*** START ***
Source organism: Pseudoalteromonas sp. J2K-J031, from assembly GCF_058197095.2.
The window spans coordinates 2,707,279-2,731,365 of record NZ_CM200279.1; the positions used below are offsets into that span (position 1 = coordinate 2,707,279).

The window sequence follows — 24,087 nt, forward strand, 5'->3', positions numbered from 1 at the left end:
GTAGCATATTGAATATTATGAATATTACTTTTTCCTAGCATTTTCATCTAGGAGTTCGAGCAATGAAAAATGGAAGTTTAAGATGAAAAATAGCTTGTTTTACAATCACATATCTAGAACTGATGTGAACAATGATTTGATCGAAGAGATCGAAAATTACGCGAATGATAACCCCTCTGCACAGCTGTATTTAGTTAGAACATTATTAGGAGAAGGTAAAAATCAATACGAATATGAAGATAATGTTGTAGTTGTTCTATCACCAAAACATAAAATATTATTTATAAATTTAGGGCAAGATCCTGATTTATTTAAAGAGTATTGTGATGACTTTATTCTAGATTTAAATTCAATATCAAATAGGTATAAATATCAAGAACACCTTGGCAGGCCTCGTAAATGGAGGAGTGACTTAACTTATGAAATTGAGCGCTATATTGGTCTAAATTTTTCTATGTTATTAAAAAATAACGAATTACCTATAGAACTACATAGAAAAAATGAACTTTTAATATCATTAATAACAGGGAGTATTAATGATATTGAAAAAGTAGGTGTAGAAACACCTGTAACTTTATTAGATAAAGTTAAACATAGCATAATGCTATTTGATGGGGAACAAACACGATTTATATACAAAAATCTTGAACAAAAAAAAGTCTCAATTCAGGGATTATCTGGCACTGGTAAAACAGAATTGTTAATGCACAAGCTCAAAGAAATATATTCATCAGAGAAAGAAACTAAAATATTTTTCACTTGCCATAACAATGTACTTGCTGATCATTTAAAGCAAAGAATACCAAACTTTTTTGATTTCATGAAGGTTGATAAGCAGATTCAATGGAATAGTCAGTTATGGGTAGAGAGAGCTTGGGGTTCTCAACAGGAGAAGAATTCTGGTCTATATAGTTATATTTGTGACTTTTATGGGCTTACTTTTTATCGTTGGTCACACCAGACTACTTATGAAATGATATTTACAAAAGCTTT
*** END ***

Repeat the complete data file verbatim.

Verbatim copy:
Source organism: Pseudoalteromonas sp. J2K-J031, from assembly GCF_058197095.2.
The window spans coordinates 2,707,279-2,731,365 of record NZ_CM200279.1; the positions used below are offsets into that span (position 1 = coordinate 2,707,279).

The window sequence follows — 24,087 nt, forward strand, 5'->3', positions numbered from 1 at the left end:
GTAGCATATTGAATATTATGAATATTACTTTTTCCTAGCATTTTCATCTAGGAGTTCGAGCAATGAAAAATGGAAGTTTAAGATGAAAAATAGCTTGTTTTACAATCACATATCTAGAACTGATGTGAACAATGATTTGATCGAAGAGATCGAAAATTACGCGAATGATAACCCCTCTGCACAGCTGTATTTAGTTAGAACATTATTAGGAGAAGGTAAAAATCAATACGAATATGAAGATAATGTTGTAGTTGTTCTATCACCAAAACATAAAATATTATTTATAAATTTAGGGCAAGATCCTGATTTATTTAAAGAGTATTGTGATGACTTTATTCTAGATTTAAATTCAATATCAAATAGGTATAAATATCAAGAACACCTTGGCAGGCCTCGTAAATGGAGGAGTGACTTAACTTATGAAATTGAGCGCTATATTGGTCTAAATTTTTCTATGTTATTAAAAAATAACGAATTACCTATAGAACTACATAGAAAAAATGAACTTTTAATATCATTAATAACAGGGAGTATTAATGATATTGAAAAAGTAGGTGTAGAAACACCTGTAACTTTATTAGATAAAGTTAAACATAGCATAATGCTATTTGATGGGGAACAAACACGATTTATATACAAAAATCTTGAACAAAAAAAAGTCTCAATTCAGGGATTATCTGGCACTGGTAAAACAGAATTGTTAATGCACAAGCTCAAAGAAATATATTCATCAGAGAAAGAAACTAAAATATTTTTCACTTGCCATAACAATGTACTTGCTGATCATTTAAAGCAAAGAATACCAAACTTTTTTGATTTCATGAAGGTTGATAAGCAGATTCAATGGAATAGTCAGTTATGGGTAGAGAGAGCTTGGGGTTCTCAACAGGAGAAGAATTCTGGTCTATATAGTTATATTTGTGACTTTTATGGGCTTACTTTTTATCGTTGGTCACACCAGACTACTTATGAAATGATATTTACAAAAGCTTT